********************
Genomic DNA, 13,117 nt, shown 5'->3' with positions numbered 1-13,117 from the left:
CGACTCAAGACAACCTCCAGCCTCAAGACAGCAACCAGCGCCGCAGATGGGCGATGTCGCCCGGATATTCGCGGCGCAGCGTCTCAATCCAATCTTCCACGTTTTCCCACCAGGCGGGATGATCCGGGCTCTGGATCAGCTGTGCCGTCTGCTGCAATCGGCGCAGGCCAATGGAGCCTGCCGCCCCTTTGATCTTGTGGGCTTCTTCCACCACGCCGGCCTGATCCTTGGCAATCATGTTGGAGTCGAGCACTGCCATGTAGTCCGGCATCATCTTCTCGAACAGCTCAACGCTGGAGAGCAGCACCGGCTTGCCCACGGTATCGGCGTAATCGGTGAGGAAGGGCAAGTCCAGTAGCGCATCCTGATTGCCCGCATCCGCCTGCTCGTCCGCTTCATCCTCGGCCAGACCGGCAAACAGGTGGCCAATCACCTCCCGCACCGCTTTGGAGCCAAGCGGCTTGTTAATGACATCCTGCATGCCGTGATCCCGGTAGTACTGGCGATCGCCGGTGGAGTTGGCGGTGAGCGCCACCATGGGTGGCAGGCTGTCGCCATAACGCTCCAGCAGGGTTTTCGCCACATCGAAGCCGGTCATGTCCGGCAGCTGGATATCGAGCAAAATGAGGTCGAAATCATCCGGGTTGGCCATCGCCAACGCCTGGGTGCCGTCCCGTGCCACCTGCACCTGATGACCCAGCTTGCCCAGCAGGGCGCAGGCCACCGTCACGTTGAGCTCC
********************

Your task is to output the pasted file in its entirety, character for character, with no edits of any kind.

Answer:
Genomic DNA, 13,117 nt, shown 5'->3' with positions numbered 1-13,117 from the left:
CGACTCAAGACAACCTCCAGCCTCAAGACAGCAACCAGCGCCGCAGATGGGCGATGTCGCCCGGATATTCGCGGCGCAGCGTCTCAATCCAATCTTCCACGTTTTCCCACCAGGCGGGATGATCCGGGCTCTGGATCAGCTGTGCCGTCTGCTGCAATCGGCGCAGGCCAATGGAGCCTGCCGCCCCTTTGATCTTGTGGGCTTCTTCCACCACGCCGGCCTGATCCTTGGCAATCATGTTGGAGTCGAGCACTGCCATGTAGTCCGGCATCATCTTCTCGAACAGCTCAACGCTGGAGAGCAGCACCGGCTTGCCCACGGTATCGGCGTAATCGGTGAGGAAGGGCAAGTCCAGTAGCGCATCCTGATTGCCCGCATCCGCCTGCTCGTCCGCTTCATCCTCGGCCAGACCGGCAAACAGGTGGCCAATCACCTCCCGCACCGCTTTGGAGCCAAGCGGCTTGTTAATGACATCCTGCATGCCGTGATCCCGGTAGTACTGGCGATCGCCGGTGGAGTTGGCGGTGAGCGCCACCATGGGTGGCAGGCTGTCGCCATAACGCTCCAGCAGGGTTTTCGCCACATCGAAGCCGGTCATGTCCGGCAGCTGGATATCGAGCAAAATGAGGTCGAAATCATCCGGGTTGGCCATCGCCAACGCCTGGGTGCCGTCCCGTGCCACCTGCACCTGATGACCCAGCTTGCCCAGCAGGGCGCAGGCCACCGTCACGTTGAGCTCC